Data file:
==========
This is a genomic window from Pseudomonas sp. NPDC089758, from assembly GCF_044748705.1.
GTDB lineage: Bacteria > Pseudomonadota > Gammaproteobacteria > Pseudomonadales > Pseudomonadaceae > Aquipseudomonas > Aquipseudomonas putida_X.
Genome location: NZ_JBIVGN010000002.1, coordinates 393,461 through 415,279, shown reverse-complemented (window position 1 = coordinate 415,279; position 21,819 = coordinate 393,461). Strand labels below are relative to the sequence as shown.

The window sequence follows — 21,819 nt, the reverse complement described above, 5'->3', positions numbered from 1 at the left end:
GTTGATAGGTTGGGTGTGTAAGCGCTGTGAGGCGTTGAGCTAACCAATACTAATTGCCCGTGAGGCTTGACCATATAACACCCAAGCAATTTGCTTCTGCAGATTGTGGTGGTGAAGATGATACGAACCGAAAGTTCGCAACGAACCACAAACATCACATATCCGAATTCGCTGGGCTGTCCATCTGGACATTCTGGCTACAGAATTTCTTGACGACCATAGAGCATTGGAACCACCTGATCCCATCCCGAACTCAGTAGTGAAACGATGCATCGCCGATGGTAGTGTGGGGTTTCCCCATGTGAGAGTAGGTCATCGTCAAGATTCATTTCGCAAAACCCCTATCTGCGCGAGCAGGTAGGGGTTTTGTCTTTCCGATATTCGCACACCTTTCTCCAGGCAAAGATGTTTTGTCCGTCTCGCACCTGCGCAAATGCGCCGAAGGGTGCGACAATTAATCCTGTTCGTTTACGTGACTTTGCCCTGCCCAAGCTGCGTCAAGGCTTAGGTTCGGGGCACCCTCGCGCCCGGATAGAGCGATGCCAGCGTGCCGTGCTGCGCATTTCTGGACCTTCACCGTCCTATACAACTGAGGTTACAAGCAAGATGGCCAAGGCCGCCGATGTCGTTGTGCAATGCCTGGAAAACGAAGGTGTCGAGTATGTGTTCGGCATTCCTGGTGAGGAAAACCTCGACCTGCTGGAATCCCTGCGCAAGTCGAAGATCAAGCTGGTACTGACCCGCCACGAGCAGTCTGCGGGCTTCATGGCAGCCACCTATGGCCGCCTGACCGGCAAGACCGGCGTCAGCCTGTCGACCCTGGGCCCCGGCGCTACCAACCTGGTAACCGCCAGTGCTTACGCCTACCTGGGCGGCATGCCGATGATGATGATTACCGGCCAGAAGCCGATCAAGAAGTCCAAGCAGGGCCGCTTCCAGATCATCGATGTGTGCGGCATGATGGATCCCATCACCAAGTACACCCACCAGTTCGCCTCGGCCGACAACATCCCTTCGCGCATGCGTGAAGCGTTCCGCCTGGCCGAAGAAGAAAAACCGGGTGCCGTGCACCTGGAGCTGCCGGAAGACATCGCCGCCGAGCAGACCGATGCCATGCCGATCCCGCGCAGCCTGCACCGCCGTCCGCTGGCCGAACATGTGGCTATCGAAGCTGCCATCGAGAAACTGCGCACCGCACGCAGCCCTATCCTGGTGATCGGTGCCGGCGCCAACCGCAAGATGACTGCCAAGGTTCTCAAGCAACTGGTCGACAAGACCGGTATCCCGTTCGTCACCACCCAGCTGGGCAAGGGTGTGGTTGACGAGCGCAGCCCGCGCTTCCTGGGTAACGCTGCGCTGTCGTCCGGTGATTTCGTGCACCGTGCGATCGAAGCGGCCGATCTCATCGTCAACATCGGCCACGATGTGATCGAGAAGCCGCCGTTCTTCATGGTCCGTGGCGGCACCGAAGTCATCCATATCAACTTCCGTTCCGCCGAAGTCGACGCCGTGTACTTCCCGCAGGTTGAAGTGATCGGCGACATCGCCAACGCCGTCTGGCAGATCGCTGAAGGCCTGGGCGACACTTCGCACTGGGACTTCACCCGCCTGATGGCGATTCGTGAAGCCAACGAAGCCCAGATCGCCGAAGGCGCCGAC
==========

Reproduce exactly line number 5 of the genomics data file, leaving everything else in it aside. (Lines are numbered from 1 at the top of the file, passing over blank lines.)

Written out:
GTTGATAGGTTGGGTGTGTAAGCGCTGTGAGGCGTTGAGCTAACCAATACTAATTGCCCGTGAGGCTTGACCATATAACACCCAAGCAATTTGCTTCTGCAGATTGTGGTGGTGAAGATGATACGAACCGAAAGTTCGCAACGAACCACAAACATCACATATCCGAATTCGCTGGGCTGTCCATCTGGACATTCTGGCTACAGAATTTCTTGACGACCATAGAGCATTGGAACCACCTGATCCCATCCCGAACTCAGTAGTGAAACGATGCATCGCCGATGGTAGTGTGGGGTTTCCCCATGTGAGAGTAGGTCATCGTCAAGATTCATTTCGCAAAACCCCTATCTGCGCGAGCAGGTAGGGGTTTTGTCTTTCCGATATTCGCACACCTTTCTCCAGGCAAAGATGTTTTGTCCGTCTCGCACCTGCGCAAATGCGCCGAAGGGTGCGACAATTAATCCTGTTCGTTTACGTGACTTTGCCCTGCCCAAGCTGCGTCAAGGCTTAGGTTCGGGGCACCCTCGCGCCCGGATAGAGCGATGCCAGCGTGCCGTGCTGCGCATTTCTGGACCTTCACCGTCCTATACAACTGAGGTTACAAGCAAGATGGCCAAGGCCGCCGATGTCGTTGTGCAATGCCTGGAAAACGAAGGTGTCGAGTATGTGTTCGGCATTCCTGGTGAGGAAAACCTCGACCTGCTGGAATCCCTGCGCAAGTCGAAGATCAAGCTGGTACTGACCCGCCACGAGCAGTCTGCGGGCTTCATGGCAGCCACCTATGGCCGCCTGACCGGCAAGACCGGCGTCAGCCTGTCGACCCTGGGCCCCGGCGCTACCAACCTGGTAACCGCCAGTGCTTACGCCTACCTGGGCGGCATGCCGATGATGATGATTACCGGCCAGAAGCCGATCAAGAAGTCCAAGCAGGGCCGCTTCCAGATCATCGATGTGTGCGGCATGATGGATCCCATCACCAAGTACACCCACCAGTTCGCCTCGGCCGACAACATCCCTTCGCGCATGCGTGAAGCGTTCCGCCTGGCCGAAGAAGAAAAACCGGGTGCCGTGCACCTGGAGCTGCCGGAAGACATCGCCGCCGAGCAGACCGATGCCATGCCGATCCCGCGCAGCCTGCACCGCCGTCCGCTGGCCGAACATGTGGCTATCGAAGCTGCCATCGAGAAACTGCGCACCGCACGCAGCCCTATCCTGGTGATCGGTGCCGGCGCCAACCGCAAGATGACTGCCAAGGTTCTCAAGCAACTGGTCGACAAGACCGGTATCCCGTTCGTCACCACCCAGCTGGGCAAGGGTGTGGTTGACGAGCGCAGCCCGCGCTTCCTGGGTAACGCTGCGCTGTCGTCCGGTGATTTCGTGCACCGTGCGATCGAAGCGGCCGATCTCATCGTCAACATCGGCCACGATGTGATCGAGAAGCCGCCGTTCTTCATGGTCCGTGGCGGCACCGAAGTCATCCATATCAACTTCCGTTCCGCCGAAGTCGACGCCGTGTACTTCCCGCAGGTTGAAGTGATCGGCGACATCGCCAACGCCGTCTGGCAGATCGCTGAAGGCCTGGGCGACACTTCGCACTGGGACTTCACCCGCCTGATGGCGATTCGTGAAGCCAACGAAGCCCAGATCGCCGAAGGCGCCGAC